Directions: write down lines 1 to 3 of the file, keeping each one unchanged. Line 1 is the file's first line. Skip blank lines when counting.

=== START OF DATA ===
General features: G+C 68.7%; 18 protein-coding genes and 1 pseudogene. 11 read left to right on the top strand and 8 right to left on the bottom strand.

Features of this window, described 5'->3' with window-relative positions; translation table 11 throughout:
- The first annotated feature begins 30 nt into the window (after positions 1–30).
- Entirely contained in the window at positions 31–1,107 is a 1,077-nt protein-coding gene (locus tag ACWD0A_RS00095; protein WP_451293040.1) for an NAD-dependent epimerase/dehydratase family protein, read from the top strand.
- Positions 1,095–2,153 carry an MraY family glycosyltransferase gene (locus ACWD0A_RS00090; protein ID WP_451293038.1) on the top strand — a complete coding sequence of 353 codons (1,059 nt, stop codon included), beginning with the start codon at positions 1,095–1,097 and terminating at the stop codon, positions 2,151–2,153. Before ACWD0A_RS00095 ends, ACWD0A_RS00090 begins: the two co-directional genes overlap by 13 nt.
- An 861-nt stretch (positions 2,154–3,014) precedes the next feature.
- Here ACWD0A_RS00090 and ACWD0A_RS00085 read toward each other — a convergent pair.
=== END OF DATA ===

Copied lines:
General features: G+C 68.7%; 18 protein-coding genes and 1 pseudogene. 11 read left to right on the top strand and 8 right to left on the bottom strand.

Features of this window, described 5'->3' with window-relative positions; translation table 11 throughout:
- The first annotated feature begins 30 nt into the window (after positions 1–30).